Push knees out slightly on descent
When bending the knees to drop into the squat, squeeze the knees outward to engage the quads and glutes more effectively. The knees should track directly over the toes, which should turn out at around 30 degrees.
Maintain neutral spine
Your spine should be rigid from the top of your lumbar spine to the base of your neck. Your torso can lean forward from the hips, but avoid rounding or arching the spine to avoid spinal compression or other back injury.
Push hips backward
Rather than dropping straight down into a squat, push the butt back as the knees bend to ensure the hamstrings, quads, and glutes absorb the barbell’s load. Pushing the hips backward creates pretension in the posterior chain, helping engage the correct muscle groups and allows for safer lifting of heavier weights.
Keep gaze out and down
Before descending, pick a spot about four to six feet ahead and fix gaze there throughout each rep for stability and focus. Looking too far up can compress the neck and upper spine, especially under heavy loads. Looking around and not keeping a fixed gaze can interrupt balance and cause loss of mind-muscle connection.
Slow down eccentric and explode on concentric
Muscles throughout the human body are stronger during eccentric contractions than concentric or isometric contractions. In a squat, the eccentric contraction occurs while lowering down into the bottom of the rep. Get the most out of the portion of the lift where muscles are strongest by taking two to three seconds to lower into the squat, pausing, then exploding up quickly. Slowing down the eccentric portion of a squat also protects the knees and hips from injury.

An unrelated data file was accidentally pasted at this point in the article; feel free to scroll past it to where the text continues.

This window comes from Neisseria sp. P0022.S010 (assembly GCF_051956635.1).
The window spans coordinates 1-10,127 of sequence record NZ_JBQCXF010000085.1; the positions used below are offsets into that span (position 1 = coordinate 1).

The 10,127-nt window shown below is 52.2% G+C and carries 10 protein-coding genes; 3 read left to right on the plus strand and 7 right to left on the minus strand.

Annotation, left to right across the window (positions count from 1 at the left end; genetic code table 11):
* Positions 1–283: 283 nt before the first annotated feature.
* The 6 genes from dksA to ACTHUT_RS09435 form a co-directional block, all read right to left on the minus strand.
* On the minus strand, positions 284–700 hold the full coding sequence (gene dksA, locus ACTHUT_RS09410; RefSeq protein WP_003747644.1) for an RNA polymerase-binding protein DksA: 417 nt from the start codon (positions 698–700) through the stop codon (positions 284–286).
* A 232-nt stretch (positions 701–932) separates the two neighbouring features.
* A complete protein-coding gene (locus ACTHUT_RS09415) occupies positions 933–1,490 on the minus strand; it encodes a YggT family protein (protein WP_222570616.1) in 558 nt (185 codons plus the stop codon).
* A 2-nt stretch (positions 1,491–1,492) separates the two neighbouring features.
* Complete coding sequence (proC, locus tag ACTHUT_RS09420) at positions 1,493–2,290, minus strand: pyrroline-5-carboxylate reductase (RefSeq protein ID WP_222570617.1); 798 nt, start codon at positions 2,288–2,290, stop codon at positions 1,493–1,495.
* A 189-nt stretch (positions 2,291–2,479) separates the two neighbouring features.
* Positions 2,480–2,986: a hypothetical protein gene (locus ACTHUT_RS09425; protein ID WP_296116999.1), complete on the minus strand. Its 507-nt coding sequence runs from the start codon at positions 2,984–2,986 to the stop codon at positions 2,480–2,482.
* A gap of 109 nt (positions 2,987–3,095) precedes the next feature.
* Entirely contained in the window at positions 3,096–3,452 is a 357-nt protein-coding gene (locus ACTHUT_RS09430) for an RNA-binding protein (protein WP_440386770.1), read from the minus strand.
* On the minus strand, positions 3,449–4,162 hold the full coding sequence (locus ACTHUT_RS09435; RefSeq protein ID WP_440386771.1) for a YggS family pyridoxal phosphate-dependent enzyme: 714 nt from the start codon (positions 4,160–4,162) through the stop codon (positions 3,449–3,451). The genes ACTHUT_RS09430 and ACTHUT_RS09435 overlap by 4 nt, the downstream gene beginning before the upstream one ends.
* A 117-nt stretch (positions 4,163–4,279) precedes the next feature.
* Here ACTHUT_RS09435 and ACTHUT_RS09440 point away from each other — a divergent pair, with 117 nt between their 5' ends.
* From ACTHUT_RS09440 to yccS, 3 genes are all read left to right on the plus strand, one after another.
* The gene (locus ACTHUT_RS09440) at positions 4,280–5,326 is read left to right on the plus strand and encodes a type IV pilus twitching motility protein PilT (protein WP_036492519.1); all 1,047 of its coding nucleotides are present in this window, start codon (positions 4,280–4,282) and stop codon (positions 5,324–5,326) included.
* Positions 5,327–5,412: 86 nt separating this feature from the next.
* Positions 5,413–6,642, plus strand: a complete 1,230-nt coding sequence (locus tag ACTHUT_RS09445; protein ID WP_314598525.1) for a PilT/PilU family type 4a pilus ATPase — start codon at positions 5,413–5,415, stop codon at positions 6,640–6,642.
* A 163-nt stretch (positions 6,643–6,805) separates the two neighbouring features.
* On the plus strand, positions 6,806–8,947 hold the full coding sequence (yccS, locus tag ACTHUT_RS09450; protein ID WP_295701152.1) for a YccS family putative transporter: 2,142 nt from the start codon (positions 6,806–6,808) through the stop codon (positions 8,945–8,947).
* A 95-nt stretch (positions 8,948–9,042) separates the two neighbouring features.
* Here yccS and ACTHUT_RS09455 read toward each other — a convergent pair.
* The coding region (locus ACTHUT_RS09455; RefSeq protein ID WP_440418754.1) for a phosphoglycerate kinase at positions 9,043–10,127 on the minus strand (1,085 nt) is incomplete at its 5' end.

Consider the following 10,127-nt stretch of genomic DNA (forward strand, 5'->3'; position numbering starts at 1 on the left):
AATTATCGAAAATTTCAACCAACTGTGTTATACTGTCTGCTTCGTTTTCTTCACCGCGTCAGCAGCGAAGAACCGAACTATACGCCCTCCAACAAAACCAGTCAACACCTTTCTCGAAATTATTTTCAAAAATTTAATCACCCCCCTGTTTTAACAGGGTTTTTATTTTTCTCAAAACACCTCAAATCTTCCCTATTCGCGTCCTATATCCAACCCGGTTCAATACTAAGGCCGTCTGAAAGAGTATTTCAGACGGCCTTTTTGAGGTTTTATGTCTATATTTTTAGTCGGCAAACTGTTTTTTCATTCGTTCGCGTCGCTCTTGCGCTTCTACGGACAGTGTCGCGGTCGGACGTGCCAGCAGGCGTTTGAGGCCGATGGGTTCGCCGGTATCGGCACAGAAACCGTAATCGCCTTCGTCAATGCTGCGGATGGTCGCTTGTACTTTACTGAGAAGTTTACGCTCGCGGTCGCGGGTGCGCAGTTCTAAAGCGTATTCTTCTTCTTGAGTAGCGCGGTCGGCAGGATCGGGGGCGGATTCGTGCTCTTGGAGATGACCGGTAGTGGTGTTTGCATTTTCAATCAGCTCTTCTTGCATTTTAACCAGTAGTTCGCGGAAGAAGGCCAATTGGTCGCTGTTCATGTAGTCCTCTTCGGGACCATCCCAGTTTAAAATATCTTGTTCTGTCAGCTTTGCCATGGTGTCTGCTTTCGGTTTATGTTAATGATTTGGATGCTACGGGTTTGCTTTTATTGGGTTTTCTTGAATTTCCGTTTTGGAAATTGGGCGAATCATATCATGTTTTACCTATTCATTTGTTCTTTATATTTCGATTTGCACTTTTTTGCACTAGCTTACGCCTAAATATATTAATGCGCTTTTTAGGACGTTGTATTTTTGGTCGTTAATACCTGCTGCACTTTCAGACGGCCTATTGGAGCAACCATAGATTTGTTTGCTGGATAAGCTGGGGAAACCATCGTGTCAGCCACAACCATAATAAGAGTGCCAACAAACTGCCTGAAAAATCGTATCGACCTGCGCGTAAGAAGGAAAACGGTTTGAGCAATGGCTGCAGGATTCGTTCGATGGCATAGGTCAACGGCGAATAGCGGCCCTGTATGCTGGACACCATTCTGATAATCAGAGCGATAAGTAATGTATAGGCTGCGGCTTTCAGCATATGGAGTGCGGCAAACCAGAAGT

Brace and breathe before each rep
Take a deep breath at the top of each rep and retain the breath during the two to three seconds it takes to descend. Breathe out at the top of the concentric and then take another breath to brace the torso before starting the next reps. Never breathe during the active portion of the squat, as it can cause you to lose your brace and destabilize your upper body.
Squat deep enough without sacrificing form
Some lifters may have excellent hip, ankle, and knee mobility that allows them to hit ass to grass in their squats. However, there is no need to force the body into an uncomfortable or unstable position. Squat until you can get the thighs parallel to the ground or slightly lower. Focus on maintaining tension in the hamstrings and glutes at the bottom of each rep and only go as deep as you can while maintaining proper form.
Common Squat Mistakes
- Allowing knees to cave on ascent
- Lifting hips before back
- Lifting heels
- Losing tension at bottom
- Not engaging glutes
- Not squatting with adequate depth
- Choosing an inappropriate stance width
- Not keeping weight over midfoot
- Wearing inappropriate footwear
- Rounding or arching spine
Allowing knees to cave on ascent
Never let the knees collapse when squatting, as it can stress the ligaments and fail to engage the correct muscle groups. If knees continue drifting inward, drop the weight or do some bodyweight squats with a small loop resistance band around the thighs. The added tension will provide feedback and force the knees to push outward against the band.
Lifting hips before back
Letting the hips rise before the chest turns a squat exercise into a “good morning squat,” stressing the lumbar spine and adding tension to the lower back. The entire body should lift as a single unit, with the back remaining in a neutral, upright position through each squat rep.
Lifted heels during squats are often a sign of poor ankle mobility or a weight that is too heavy. Keep digging the heels into the ground to ensure you use the correct muscle groups and avoid knee discomfort or injury.
Losing tension at bottom
Maintain tension at the bottom of the squat position. Avoid sinking into the hole at the bottom of the squat, as this will make it harder to generate the force required to stand up straight. Keep squeezing the glutes, hamstrings, and quads, and maintain tension in the upper back muscles to complete the squat safely.